Let Us *Be*
Girlhood Isn’t Fleeting — Society Just Thinks It’s Cringe
So just enjoy your Stanley cups, your Taylor Swift, your moisturizer.
I have three daughters, and it’s my favorite fact about myself. “Long live girlhood” is pretty much our family mantra. Because despite what so many think, girlhood isn’t fleeting. If 2023 taught us anything about women, it’s that we know how to enjoy ourselves — and we’re tired of squashing that joy. We can still make friendship bracelets; we can proclaim our love for romantasy books; we can make nap dresses our entire personality — even if the whole world thinks it’s cringe.
If there’s one thing I hate for my three girls to see, it’s so many people mocking grown women for doing things that they insist my daughters should be doing as children. “It goes by too fast, enjoy it while you can!” people shout about childhood, about girlhood. Then they turn around and sneer at grown women also trying to enjoy it — life, Stanley cups, snacky dinners, whatever — because they worry it’s a sign of moral decay or frivolity or the decline of the Great American Experiment as we know it.
Like the pearl clutching response to young girls asking for skin care for Christmas. What are these little girls doing? Don’t they know they should just be enjoying themselves? They have the rest of their lives to worry about things like that. Girlhood is fleeting! There’s plenty of time to worry about makeup later. Girls just need to be little. Except, of course, as they grow we need them to start shaving their legs and armpits lest they look disgusting. We need them to start caring for themselves, but ope! That’s too much makeup! They really need to tone it down.
You don’t get to decide what girls can find joyful and the expiration date on the joy.
Girls should be playing with Barbies! But not for too long. Grown women wearing hot pink dresses and going to see a movie about Barbie is a little embarrassing. And adult women should definitely not be running to Target to buy a specific hot pink cup they want.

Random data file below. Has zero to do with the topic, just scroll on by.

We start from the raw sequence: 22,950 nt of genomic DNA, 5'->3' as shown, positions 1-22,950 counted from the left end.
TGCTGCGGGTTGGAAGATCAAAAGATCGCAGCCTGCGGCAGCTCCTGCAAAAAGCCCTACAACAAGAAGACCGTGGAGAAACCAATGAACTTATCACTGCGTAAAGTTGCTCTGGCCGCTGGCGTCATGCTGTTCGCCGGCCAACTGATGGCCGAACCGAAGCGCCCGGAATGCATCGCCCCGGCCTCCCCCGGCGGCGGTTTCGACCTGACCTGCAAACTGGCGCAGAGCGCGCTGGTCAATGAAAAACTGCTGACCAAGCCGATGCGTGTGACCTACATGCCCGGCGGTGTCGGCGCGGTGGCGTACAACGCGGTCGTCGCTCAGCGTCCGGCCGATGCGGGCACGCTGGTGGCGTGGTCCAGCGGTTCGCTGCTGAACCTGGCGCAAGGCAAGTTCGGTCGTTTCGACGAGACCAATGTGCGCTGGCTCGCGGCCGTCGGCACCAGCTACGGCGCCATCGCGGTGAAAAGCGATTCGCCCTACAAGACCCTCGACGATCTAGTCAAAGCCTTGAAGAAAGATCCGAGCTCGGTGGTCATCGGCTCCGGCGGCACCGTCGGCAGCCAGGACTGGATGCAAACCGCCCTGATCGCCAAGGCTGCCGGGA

Because little girls who delight in things will turn into women who delight in things and that’s just frivolous. We can’t have grown women tuning into the NFL because Taylor Swift is there. A shirtless Jason Kelce screaming and chugging beer and jumping out of the suite so that he can interact with his brother’s fans is fine. But Taylor Swift jumping inside the box and doing heart hands at people while she wears her boyfriend’s number? Come on. What kind of mockery do you hope to make of our most beloved sporting pastime?
Everything a woman enjoys becomes a joke once she reaches a certain age. That is, until this year, when women reclaimed some of that energy. Our “hot girl walks” sound frivolous until we call them that ourselves. A dinner consisting of crackers and cheese and olives becomes a “girl dinner,” but not in an unserious way — in a way that gives us ownership. This is what we want to eat; this is what we’re having for dinner. Believe me when I tell you that enjoying what you enjoy just because you enjoy it gives confidence to the little girls watching. Pleasing yourself is the best way to teach someone to grow up and do the same.
You don’t get to mock women for enjoying things — any things! all the things! — and then turn around and demand that girls start enjoying those same things.
The truth is that this mythical age of innocence — the innocence so many people think little girls should experience — has long been dead. And not because of TikTok or the Kardashians or Taylor Swift, but because puberty has doubled in length in the last decade. Because there’s a “national crisis” of anxiety for teenage girls. Because of proposed bills that reverse child labor laws. Because of the wage gap that hasn’t changed in two decades. Because of the Supreme Court’s overturning of Roe v. Wade (and dozens of other state and local measures), girls now have fewer rights over their reproductive futures than their grandmothers did.
Fighting for our interests and our dreams and our enjoyment isn’t frivolous — it’s confidence. It’s activism. “It’s worth thinking about what has driven girls — so minimized and degraded — to spend these hot months seeking refuge in spaces that declare without hesitation that girls matter and their tastes and passions deserve attention,” Mattie Kahn wrote in an essay for Instyle. “We don’t know whether it will move them to protest or mint a new generation of activists. But we do know that girlhood mania has done it before.”
You don’t get to pick and choose which part of childhood is childish and which is too grown-up. You don’t get to decide what girls can find joyful and the expiration date on the joy. You don’t get to mock women for enjoying things — any things! all the things! — and then turn around and demand that girls start enjoying those same things.
But they should enjoy childhood while they can! They’re only little once! They have the rest of their lives to be grown! All of that is true, sure. But joy is forever. And in a world that constantly tells my girls they don’t matter, they aren’t enough, they don’t count, I want them to find joy any and everywhere. Long live girlhood — even if it annoys everyone else.
This article was originally published on